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‘Every Frame a Painting’ Reveals Why the Marvel Universe Lacks Memorable Scores

Why is the sound of superhero films so predictable? Tony Zhou investigates the negative influence of "temp music" in his new video essay "The Marvel Symphonic Universe."

Tony Stark (Robert Downey Jr.)

Tony Stark (Robert Downey Jr.)


The “Every Frame a Painting” series thrives on analyzing the best in cinema in order to illustrate masterful techniques like the magic of visual comedy, composing movement or the power of editing. Yet the channel’s newest video, released today, goes in a different direction, breaking down “temp music” and how it has taken the magic out of rich film scores, using the generally well-received Marvel Cinematic Universe as an example of what can go wrong.

READ MORE: ‘Ghostbusters’ Trailer Review: Every Frame A Painting’s Tony Zhou Analyzes Comedy Editing

Temp music, as described in the video, is “when you’re editing a film, and you take music from another movie and use it temporarily in your cut.” Unfortunately, in the competitive blockbuster world, composers are often pressured to create music that mimics the feel of the temp music just within legal limits. Because of this, many scores for the industry’s biggest films sound the same.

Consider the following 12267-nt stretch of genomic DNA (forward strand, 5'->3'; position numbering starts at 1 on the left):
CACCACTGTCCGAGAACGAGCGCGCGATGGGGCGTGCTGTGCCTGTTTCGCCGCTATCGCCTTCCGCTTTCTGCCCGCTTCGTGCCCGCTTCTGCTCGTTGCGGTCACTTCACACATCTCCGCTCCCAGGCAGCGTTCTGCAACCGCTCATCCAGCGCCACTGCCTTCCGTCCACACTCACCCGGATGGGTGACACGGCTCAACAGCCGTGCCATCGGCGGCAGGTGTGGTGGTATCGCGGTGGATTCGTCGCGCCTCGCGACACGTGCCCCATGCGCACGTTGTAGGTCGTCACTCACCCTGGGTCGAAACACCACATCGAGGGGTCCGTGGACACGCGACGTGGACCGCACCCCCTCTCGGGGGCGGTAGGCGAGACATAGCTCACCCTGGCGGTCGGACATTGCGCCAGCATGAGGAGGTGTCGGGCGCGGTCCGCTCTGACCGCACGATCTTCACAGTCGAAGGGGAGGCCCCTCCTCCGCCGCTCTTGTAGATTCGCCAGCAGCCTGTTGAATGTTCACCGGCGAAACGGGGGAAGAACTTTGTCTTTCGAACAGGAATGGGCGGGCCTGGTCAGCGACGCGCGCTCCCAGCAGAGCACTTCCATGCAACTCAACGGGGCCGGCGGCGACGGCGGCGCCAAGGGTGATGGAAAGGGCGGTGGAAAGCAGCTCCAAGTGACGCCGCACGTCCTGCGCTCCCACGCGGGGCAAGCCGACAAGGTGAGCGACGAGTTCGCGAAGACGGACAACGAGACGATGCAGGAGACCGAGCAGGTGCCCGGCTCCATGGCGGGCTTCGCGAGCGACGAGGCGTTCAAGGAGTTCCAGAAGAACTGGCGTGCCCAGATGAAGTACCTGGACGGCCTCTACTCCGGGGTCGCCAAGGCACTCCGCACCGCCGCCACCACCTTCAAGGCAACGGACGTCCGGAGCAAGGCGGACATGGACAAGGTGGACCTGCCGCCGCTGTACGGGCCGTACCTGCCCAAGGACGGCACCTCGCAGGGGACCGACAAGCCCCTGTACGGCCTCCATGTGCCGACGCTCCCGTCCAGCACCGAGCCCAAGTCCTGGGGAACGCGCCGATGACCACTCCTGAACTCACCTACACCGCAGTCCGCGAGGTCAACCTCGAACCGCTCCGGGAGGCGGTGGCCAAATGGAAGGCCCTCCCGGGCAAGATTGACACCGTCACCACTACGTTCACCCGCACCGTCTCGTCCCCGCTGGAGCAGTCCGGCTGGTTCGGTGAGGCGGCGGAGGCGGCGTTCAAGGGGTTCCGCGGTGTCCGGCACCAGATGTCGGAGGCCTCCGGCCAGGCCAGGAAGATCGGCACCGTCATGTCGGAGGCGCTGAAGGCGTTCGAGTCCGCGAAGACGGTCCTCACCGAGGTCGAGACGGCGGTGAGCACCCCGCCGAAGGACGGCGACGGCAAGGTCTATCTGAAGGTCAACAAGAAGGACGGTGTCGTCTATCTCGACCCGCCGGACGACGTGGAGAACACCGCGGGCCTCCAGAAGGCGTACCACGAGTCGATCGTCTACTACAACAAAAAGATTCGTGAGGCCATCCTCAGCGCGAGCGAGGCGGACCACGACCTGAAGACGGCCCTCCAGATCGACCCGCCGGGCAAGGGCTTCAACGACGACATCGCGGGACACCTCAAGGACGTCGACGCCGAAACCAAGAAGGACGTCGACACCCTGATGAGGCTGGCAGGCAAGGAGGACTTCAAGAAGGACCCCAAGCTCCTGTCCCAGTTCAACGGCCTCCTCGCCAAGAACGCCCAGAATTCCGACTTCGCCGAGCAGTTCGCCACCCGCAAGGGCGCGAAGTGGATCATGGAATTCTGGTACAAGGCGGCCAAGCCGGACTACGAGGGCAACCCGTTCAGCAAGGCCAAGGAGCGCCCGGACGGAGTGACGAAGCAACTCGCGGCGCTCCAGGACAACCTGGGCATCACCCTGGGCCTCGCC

So how could studios ensure that their scores are powerful and unique? Narrator Tony Zhou theorizes that the key is, “risk: the kind of risk that creates an emotional connection with the audience, so that they carry the music with them. People do not remember safe choices; only bold, original music can do this.”

Watch the full video breakdown below:

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